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By Sean Forbes
The deficit of the Pension Benefit Guaranty Corporation's multiemployer plan program rocketed to an all-time high in fiscal year 2014 of $42.4 billion—more than five times its previous high in 2013—the agency said in its annual report.
The deficit has continued to climb largely because “several additional large multiemployer plans are expected to become insolvent within the next decade,” the agency said in a statement accompanying the Nov. 17 release of the report.
The PBGC has found that about 200 multiemployer plans that are at risk, with 16 added in 2014, altogether covering more than a million participants, an agency spokesman told Bloomberg BNA.
The PBGC's overall deficit climbed to a record $62 billion, largely due to the multiemployer program's worsening condition, the report said. The 2013 deficit was a then-record $35.6 billion.
The PBGC's rising deficit “is not surprising” and is in line with an exposure report the agency released in June, officials said on a media conference call Nov. 17.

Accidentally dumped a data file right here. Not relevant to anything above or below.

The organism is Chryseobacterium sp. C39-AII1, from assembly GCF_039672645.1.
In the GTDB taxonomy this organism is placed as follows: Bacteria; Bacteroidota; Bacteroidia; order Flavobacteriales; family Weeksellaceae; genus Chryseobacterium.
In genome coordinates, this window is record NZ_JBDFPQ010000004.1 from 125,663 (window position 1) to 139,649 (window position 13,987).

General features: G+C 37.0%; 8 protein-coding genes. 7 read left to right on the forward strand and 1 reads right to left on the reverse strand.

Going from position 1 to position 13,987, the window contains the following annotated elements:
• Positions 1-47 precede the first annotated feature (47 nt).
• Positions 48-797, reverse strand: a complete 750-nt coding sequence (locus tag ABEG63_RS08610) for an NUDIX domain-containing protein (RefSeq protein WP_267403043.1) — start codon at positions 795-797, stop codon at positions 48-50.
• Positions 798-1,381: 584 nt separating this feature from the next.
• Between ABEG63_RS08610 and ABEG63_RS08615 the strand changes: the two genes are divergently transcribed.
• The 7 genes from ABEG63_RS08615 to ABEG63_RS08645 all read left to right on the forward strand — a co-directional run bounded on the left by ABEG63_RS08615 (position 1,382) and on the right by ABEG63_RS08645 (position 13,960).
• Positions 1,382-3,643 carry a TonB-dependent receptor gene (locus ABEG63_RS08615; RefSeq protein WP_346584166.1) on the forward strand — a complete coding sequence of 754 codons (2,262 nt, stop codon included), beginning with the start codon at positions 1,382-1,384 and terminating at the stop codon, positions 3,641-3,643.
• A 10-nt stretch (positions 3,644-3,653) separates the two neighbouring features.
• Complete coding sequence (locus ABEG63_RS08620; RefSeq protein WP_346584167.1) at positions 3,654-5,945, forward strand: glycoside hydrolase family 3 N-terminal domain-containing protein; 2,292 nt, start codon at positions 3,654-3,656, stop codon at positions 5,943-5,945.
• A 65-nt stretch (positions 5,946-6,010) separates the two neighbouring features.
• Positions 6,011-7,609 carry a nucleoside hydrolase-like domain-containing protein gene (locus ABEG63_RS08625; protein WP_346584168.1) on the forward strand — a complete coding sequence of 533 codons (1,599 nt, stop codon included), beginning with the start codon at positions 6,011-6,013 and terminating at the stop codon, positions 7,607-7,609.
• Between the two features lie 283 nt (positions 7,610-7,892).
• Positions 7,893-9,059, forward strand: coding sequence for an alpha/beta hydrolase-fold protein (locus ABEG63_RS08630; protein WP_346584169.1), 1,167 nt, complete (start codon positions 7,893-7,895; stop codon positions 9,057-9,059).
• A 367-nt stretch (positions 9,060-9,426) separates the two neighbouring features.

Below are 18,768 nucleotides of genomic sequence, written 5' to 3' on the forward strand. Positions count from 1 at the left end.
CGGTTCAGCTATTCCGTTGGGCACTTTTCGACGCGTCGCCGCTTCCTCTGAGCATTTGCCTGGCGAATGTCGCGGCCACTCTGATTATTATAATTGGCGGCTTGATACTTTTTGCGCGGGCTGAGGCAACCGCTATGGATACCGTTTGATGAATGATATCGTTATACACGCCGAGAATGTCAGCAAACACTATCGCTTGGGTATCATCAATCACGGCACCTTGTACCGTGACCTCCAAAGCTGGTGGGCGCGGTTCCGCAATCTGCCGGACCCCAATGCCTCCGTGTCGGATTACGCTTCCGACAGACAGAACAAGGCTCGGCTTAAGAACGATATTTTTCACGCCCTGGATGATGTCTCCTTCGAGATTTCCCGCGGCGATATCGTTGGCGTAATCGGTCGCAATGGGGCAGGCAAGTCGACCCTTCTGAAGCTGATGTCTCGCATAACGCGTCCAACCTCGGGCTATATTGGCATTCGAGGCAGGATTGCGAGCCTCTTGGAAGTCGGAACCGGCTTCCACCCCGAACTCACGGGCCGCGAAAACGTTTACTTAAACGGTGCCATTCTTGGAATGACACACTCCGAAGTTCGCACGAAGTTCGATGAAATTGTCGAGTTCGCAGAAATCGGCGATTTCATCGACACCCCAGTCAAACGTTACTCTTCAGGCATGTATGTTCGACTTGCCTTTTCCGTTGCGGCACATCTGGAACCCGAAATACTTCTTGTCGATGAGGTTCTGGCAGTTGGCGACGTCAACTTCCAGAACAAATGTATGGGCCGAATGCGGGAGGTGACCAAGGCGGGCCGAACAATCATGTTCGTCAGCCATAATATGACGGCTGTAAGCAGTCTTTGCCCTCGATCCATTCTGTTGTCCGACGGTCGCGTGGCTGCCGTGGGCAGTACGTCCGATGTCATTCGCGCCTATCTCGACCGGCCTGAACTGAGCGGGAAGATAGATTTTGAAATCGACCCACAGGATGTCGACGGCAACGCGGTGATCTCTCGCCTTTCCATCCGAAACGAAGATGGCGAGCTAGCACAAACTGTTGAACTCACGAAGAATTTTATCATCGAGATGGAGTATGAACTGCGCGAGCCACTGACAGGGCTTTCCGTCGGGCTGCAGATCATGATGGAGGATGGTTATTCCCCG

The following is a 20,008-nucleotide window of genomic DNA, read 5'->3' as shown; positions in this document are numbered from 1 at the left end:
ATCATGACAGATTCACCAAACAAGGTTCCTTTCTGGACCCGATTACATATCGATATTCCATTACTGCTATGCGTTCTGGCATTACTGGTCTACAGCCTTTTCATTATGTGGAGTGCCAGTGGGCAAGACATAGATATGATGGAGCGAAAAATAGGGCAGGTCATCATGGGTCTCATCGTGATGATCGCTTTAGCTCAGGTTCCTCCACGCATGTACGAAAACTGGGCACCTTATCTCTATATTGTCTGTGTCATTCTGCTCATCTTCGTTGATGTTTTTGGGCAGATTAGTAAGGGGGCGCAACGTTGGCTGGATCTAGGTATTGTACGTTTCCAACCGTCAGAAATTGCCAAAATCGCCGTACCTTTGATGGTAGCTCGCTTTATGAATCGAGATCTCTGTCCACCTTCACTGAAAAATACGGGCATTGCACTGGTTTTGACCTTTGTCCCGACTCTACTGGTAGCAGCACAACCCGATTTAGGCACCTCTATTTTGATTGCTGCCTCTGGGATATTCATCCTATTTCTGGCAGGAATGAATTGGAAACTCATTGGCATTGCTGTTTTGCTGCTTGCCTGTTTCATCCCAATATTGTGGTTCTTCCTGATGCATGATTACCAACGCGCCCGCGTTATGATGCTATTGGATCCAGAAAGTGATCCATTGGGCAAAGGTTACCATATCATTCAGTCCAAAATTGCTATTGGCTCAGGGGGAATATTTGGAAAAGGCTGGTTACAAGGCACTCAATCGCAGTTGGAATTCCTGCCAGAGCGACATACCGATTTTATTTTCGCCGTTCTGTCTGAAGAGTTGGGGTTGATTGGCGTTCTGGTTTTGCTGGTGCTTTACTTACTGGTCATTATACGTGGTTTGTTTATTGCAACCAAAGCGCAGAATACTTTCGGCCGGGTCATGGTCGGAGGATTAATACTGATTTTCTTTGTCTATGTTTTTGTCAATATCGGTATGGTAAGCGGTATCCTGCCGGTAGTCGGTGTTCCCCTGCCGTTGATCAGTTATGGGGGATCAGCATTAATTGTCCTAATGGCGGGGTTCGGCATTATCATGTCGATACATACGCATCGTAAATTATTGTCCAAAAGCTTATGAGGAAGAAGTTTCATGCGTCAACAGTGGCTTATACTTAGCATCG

Absent legislative changes, the multiemployer program faces a greater than 50 percent chance of insolvency by 2022, and a 90 percent chance of running out of money by 2025, the new report said, reiterating projections from the June report.
PBGC officials also said during the conference call that the agency projects that it won't run out of money to provide benefits for single-employer plans in the next decade.
The PBGC paid $97 million in financial assistance to 53 multiemployer plans covering 52,000 retirees in 2014, the report said. For single-employer plans, the PBGC assumed responsibility for about 53,000 plan participants in 97 trusteed single-employer plans in FY 2014, it said.